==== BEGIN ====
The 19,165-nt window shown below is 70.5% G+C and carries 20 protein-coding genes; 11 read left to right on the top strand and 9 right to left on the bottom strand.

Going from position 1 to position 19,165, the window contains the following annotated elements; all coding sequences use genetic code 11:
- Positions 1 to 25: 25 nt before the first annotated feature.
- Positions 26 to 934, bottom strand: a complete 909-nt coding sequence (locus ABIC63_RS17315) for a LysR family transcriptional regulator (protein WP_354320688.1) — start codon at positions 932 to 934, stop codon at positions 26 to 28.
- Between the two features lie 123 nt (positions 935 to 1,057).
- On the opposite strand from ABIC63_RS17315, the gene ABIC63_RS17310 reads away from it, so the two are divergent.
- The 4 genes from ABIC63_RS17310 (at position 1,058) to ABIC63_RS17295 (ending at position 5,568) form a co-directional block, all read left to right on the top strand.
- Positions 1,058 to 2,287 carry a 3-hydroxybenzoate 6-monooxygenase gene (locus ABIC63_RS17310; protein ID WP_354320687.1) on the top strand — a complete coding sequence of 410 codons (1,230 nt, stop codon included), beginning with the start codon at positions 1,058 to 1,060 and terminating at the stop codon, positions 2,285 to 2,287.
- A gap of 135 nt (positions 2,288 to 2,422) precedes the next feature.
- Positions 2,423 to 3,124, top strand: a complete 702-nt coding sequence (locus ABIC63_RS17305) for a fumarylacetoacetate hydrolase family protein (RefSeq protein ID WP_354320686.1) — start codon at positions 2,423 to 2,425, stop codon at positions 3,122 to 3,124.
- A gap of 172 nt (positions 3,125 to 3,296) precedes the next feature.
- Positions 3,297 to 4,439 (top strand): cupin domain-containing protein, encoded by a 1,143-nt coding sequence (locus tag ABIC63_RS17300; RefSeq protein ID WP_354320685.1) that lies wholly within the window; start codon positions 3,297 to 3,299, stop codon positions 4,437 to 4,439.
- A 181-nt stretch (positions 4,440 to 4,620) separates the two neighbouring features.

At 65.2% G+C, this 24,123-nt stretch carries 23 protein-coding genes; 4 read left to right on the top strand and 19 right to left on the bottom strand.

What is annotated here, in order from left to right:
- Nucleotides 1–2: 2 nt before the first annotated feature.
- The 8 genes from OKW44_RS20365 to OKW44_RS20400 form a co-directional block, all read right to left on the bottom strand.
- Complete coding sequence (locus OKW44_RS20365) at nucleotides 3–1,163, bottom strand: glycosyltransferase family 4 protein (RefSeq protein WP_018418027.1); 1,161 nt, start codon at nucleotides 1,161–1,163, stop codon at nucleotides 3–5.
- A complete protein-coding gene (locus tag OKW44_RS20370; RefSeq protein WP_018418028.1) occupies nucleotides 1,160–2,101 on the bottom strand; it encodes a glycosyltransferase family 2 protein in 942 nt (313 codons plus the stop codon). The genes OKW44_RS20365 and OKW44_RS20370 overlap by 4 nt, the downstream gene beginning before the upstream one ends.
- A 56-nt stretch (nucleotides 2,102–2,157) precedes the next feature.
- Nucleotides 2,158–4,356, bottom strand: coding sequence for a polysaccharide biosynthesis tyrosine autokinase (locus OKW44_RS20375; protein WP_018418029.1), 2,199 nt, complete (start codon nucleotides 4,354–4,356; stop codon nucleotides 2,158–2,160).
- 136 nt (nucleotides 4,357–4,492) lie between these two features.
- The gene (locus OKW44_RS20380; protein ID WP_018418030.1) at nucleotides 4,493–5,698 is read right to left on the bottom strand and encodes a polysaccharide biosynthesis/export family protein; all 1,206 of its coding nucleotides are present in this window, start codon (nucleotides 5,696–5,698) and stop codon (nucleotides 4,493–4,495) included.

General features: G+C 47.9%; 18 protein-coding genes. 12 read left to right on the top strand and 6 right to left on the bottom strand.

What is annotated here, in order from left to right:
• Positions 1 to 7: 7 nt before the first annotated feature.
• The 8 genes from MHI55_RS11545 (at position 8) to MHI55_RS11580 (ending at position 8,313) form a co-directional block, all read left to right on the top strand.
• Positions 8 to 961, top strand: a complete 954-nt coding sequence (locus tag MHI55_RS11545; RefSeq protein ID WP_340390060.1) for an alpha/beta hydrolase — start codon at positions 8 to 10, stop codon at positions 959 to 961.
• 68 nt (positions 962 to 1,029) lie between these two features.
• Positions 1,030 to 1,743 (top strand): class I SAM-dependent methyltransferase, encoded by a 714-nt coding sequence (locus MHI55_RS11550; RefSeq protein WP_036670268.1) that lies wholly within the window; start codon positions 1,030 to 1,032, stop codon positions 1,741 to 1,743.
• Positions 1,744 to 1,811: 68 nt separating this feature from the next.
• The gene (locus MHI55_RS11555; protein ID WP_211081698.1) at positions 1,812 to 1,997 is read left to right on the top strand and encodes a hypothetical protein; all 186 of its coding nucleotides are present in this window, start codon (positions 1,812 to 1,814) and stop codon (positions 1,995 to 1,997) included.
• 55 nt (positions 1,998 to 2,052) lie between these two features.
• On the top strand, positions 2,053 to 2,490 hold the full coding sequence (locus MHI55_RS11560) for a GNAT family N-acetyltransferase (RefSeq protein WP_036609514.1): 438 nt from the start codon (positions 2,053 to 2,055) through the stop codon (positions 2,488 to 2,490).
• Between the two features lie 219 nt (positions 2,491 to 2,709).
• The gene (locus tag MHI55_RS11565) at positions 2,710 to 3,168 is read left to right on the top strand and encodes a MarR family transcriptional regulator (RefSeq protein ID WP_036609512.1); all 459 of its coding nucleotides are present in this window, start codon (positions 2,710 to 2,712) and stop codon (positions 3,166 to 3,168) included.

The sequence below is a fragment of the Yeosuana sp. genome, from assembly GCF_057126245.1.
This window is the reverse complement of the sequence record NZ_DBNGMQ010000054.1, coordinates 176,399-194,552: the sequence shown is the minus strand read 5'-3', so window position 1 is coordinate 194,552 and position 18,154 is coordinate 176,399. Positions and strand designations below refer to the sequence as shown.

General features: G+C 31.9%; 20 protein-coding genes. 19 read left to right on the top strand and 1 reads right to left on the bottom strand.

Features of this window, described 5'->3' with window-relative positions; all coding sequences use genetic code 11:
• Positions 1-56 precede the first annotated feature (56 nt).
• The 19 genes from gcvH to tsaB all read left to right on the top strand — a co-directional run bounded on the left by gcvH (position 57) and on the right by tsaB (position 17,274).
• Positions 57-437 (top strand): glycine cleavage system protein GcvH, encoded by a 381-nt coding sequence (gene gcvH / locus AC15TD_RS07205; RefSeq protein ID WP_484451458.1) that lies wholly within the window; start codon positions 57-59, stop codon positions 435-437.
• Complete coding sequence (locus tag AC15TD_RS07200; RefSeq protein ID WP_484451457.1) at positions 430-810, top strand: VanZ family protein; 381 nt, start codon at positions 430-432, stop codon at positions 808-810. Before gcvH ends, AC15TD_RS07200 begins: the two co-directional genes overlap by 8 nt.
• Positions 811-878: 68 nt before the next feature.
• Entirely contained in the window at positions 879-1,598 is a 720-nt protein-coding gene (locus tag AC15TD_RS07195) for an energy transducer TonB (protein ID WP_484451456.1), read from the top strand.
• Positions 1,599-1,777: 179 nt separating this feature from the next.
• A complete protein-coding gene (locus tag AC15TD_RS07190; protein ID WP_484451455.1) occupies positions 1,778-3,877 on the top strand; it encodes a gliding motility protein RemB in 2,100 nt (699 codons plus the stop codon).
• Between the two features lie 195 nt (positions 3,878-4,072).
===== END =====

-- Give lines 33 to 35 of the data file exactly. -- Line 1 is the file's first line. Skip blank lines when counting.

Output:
• 55 nt (positions 1,998 to 2,052) lie between these two features.
• On the top strand, positions 2,053 to 2,490 hold the full coding sequence (locus MHI55_RS11560) for a GNAT family N-acetyltransferase (RefSeq protein WP_036609514.1): 438 nt from the start codon (positions 2,053 to 2,055) through the stop codon (positions 2,488 to 2,490).
• Between the two features lie 219 nt (positions 2,491 to 2,709).